“So why did the allies not pursue a peace once the Russians had left the principalities? Why did they decide to invade Russia when the war against the Russians had been won? Why was there a Crimean War at all?” (p. 192)
Overall, I really enjoyed this book and learned a great deal about this war and some interesting tidbits in general.
Like most war histories, the book starts out with the usual pre-war analysis (how and why the participants got into the war in the first place), a mid-level analysis of the principal battles, and wraps up with the impact of the war.
Orlando Figes does a great job of describing where each of the principal nations were coming from historically and what their aims were for not just the war, but future prosperity. This gives the reader insight into the actions of each country which is necessary to really understand why this war took place at all. This is especially true with France as Napoleon III was in power at the time and it will benefit the reader to understand how he both differs and is alike to his uncle as France’s role in this war was critical. Same is true for Nicholas II as his reign started during this war. If the reader doesn’t understand the full Russian background, they will struggle to really understand the war itself.
Figes also does a great job of weaving not just data (such as dead and wounded figures) into the fabric of his story but also descriptions of high-ranking military leaders as well as the everyman soldier. Figes’ use of quotes from the everyday soldiers is what really impressed me such as below:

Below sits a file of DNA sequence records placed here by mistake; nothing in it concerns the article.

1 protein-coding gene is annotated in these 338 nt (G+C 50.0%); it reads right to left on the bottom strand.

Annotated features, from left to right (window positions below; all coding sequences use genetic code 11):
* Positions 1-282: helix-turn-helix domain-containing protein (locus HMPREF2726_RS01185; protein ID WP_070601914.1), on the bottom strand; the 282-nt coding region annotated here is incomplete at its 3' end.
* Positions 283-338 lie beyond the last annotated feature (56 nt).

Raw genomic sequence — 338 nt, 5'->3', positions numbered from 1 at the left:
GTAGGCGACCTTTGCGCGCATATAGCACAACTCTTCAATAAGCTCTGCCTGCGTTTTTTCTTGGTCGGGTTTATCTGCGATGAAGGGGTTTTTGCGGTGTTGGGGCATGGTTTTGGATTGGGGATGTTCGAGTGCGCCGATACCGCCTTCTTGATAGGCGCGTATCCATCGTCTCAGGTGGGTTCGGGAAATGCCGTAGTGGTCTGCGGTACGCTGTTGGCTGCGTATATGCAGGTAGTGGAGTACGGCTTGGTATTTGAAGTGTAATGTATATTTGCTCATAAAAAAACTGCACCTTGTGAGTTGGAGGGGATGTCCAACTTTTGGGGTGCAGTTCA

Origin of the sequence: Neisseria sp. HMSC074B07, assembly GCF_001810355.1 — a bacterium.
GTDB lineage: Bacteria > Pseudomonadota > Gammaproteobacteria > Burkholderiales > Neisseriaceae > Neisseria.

“Nikifor Burak, a soldier in the 2nd Battalion of the Tobol’sk Infantry Regiment, wrote to his parents, wife and children in the village of Sidorovka in Kiev Province:
‘We are now a very long way from Russia, the land is not like Russia at all, we are almost in Turkey itself, and every hour we expect to die. To tell the truth, nearly all our regiment was destroyed by the Turks, but by the grace of the highest creator I am still alive and well…I hope to return home and see you all again, I will show myself to you and talk with you, but now we are in the gravest danger, and I am afraid to die.'”
If anything, he probably could have cut down on the amount of quotes used throughout the book because after reading the third or fourth one about the same conditions, I started to get bored. Overall, I thought the quotes could be less but were very helpful to the reader to really understand what’s happening from the soldier’s viewpoint. Combine this with the leadership viewpoints, and the reader gets a broader picture of the battle conditions. Especially the differences with the generals and their nicer tents, tea service, and the soldiers in their hastily made tents from trees and eating hard biscuits.
There were so many things this book taught me that I’m really grateful to Figes for making the reading interesting enough to get through the book. If this book were mind-numbing, I wouldn’t have learned:
- About war tourists – these people bring picnic baskets and set up on top of a nearby hill eating their lunch and watching the battle. This was their idea of a vacation!
- This is the war that brought us Leo Tolstoy (“War and Peace” is based on his experiences during this war), Florence Nightingale, Lord Alfred Tennyson (“Charge of the Light Brigade” came from this war), and Nikolai Pirogov (who introduced triage of the wounded and the use of ether not just for anesthesia but to keep the patients calm).
- This is one of the last wars where leaders from both sides would meet to agree to a temporary cease-fire while the dead and wounded were removed.
- This is one of the first wars to use trench warfare (not to the advanced degree it was used in WWI).
Overall, I would give this book 3 1/2 stars and if you’re looking for a book to give you an introduction to this war, I would recommend this one.